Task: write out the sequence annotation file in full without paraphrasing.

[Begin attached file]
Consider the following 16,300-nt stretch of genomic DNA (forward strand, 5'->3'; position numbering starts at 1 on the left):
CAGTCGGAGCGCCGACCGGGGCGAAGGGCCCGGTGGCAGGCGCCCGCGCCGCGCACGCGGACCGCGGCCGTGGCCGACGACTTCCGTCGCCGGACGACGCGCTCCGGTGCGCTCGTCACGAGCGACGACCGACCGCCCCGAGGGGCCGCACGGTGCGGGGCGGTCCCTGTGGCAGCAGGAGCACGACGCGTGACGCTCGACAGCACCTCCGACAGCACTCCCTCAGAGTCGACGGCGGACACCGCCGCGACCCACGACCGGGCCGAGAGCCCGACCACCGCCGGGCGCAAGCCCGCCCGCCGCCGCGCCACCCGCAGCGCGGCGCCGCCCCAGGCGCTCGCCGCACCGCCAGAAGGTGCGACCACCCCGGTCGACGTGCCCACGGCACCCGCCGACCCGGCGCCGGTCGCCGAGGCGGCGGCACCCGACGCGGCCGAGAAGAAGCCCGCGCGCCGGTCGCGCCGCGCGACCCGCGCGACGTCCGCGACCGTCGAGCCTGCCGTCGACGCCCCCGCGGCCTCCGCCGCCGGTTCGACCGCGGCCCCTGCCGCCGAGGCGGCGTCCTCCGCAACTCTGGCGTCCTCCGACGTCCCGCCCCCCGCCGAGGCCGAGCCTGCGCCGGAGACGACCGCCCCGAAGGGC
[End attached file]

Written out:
Consider the following 16,300-nt stretch of genomic DNA (forward strand, 5'->3'; position numbering starts at 1 on the left):
CAGTCGGAGCGCCGACCGGGGCGAAGGGCCCGGTGGCAGGCGCCCGCGCCGCGCACGCGGACCGCGGCCGTGGCCGACGACTTCCGTCGCCGGACGACGCGCTCCGGTGCGCTCGTCACGAGCGACGACCGACCGCCCCGAGGGGCCGCACGGTGCGGGGCGGTCCCTGTGGCAGCAGGAGCACGACGCGTGACGCTCGACAGCACCTCCGACAGCACTCCCTCAGAGTCGACGGCGGACACCGCCGCGACCCACGACCGGGCCGAGAGCCCGACCACCGCCGGGCGCAAGCCCGCCCGCCGCCGCGCCACCCGCAGCGCGGCGCCGCCCCAGGCGCTCGCCGCACCGCCAGAAGGTGCGACCACCCCGGTCGACGTGCCCACGGCACCCGCCGACCCGGCGCCGGTCGCCGAGGCGGCGGCACCCGACGCGGCCGAGAAGAAGCCCGCGCGCCGGTCGCGCCGCGCGACCCGCGCGACGTCCGCGACCGTCGAGCCTGCCGTCGACGCCCCCGCGGCCTCCGCCGCCGGTTCGACCGCGGCCCCTGCCGCCGAGGCGGCGTCCTCCGCAACTCTGGCGTCCTCCGACGTCCCGCCCCCCGCCGAGGCCGAGCCTGCGCCGGAGACGACCGCCCCGAAGGGC